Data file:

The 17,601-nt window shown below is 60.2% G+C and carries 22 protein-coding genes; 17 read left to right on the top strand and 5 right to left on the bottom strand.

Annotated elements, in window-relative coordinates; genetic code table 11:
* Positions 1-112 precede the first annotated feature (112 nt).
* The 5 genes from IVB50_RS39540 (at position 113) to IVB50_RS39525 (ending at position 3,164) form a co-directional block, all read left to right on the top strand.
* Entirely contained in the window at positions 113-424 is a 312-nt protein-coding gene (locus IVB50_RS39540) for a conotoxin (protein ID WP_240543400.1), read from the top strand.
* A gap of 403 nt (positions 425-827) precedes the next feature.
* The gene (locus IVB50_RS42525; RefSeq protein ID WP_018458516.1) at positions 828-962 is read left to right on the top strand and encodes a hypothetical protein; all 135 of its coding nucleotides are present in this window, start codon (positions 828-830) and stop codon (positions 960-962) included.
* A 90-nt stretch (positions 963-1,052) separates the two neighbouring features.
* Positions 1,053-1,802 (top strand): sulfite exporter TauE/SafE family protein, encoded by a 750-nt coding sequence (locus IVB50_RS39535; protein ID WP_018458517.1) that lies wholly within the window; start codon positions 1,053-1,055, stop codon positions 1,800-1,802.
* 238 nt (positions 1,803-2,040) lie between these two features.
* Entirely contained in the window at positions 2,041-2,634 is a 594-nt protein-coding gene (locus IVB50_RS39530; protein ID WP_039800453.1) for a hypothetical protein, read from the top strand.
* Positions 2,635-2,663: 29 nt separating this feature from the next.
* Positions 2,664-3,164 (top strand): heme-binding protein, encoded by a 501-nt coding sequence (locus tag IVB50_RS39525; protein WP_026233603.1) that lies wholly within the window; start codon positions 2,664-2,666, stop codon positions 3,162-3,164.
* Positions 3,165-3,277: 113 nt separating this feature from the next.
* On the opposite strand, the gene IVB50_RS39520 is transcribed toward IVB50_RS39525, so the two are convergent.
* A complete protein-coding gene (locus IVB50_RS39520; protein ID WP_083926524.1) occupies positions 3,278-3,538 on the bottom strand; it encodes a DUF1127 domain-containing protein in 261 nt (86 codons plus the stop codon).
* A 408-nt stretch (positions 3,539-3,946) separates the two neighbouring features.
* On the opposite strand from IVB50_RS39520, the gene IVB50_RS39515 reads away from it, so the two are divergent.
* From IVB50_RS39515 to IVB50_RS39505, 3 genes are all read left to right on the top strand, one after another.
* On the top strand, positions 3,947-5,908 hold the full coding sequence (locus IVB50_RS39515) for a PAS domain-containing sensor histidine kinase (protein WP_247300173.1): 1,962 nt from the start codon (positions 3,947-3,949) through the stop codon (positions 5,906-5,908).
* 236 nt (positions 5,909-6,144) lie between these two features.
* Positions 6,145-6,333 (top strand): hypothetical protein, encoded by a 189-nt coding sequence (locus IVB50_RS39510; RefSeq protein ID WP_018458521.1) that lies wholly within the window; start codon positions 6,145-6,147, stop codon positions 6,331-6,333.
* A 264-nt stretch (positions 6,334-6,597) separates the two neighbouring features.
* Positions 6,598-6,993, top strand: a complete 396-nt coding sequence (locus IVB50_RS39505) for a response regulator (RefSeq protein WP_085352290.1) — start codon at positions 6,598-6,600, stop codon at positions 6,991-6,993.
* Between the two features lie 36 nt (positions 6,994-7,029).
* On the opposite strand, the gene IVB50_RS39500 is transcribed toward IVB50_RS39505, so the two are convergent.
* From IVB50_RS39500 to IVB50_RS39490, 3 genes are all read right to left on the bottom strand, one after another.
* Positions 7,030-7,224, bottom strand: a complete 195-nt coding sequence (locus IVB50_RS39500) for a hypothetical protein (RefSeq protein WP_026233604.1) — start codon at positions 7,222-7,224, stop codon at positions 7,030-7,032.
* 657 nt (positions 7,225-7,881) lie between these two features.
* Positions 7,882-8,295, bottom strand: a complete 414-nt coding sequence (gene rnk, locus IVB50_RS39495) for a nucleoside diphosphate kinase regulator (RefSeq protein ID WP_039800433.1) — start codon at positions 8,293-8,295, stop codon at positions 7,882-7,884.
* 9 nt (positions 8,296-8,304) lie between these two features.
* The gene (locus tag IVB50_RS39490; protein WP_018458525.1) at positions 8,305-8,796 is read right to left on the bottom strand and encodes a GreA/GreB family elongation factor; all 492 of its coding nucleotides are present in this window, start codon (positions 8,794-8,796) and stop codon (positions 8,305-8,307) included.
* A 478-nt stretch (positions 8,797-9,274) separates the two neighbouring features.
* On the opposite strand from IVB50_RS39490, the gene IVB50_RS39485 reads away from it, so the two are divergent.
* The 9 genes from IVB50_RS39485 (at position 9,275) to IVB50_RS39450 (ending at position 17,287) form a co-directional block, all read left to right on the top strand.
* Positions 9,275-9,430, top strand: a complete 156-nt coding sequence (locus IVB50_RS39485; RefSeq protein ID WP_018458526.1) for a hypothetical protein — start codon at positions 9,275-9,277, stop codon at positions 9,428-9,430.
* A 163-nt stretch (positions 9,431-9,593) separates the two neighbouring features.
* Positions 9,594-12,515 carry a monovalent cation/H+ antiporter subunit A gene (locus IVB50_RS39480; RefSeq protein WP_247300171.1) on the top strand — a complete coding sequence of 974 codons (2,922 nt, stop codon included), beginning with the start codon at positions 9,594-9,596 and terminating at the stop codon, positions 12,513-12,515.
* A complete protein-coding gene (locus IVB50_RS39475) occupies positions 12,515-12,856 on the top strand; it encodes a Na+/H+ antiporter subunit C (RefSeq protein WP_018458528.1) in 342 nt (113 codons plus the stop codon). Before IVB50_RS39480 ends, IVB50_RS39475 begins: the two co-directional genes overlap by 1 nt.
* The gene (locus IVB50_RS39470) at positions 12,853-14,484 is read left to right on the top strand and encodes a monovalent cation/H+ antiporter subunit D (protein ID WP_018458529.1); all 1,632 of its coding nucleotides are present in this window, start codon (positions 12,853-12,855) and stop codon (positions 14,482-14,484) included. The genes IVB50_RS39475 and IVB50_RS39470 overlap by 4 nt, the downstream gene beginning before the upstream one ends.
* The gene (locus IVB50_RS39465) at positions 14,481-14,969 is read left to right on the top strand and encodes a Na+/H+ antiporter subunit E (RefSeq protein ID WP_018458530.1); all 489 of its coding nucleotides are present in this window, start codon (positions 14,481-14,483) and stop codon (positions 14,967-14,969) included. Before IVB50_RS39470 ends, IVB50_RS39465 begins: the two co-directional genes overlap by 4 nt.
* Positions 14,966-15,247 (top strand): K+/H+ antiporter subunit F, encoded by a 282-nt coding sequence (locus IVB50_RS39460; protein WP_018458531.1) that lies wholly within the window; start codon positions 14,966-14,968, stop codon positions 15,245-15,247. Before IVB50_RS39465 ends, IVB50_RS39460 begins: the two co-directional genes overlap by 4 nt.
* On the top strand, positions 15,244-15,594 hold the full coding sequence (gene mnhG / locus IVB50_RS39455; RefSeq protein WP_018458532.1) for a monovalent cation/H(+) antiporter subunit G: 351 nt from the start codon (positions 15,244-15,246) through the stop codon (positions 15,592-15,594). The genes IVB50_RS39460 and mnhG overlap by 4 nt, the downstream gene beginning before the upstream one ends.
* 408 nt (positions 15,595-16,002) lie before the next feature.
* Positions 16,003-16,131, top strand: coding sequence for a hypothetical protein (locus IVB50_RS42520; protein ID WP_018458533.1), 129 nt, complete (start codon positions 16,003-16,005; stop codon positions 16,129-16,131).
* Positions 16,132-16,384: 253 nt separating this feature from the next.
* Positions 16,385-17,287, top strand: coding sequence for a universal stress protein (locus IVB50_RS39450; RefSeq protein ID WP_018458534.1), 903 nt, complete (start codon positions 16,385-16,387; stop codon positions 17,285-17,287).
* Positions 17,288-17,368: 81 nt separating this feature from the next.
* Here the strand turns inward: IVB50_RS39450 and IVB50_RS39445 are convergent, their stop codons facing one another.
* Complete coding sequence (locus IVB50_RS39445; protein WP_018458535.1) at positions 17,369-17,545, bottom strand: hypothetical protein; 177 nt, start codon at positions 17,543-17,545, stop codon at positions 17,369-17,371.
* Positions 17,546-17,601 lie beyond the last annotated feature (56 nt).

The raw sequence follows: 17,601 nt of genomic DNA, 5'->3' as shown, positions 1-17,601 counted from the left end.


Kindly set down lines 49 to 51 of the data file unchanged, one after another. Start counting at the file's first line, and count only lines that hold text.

* Here the strand turns inward: IVB50_RS39450 and IVB50_RS39445 are convergent, their stop codons facing one another.
* Complete coding sequence (locus IVB50_RS39445; protein WP_018458535.1) at positions 17,369-17,545, bottom strand: hypothetical protein; 177 nt, start codon at positions 17,543-17,545, stop codon at positions 17,369-17,371.
* Positions 17,546-17,601 lie beyond the last annotated feature (56 nt).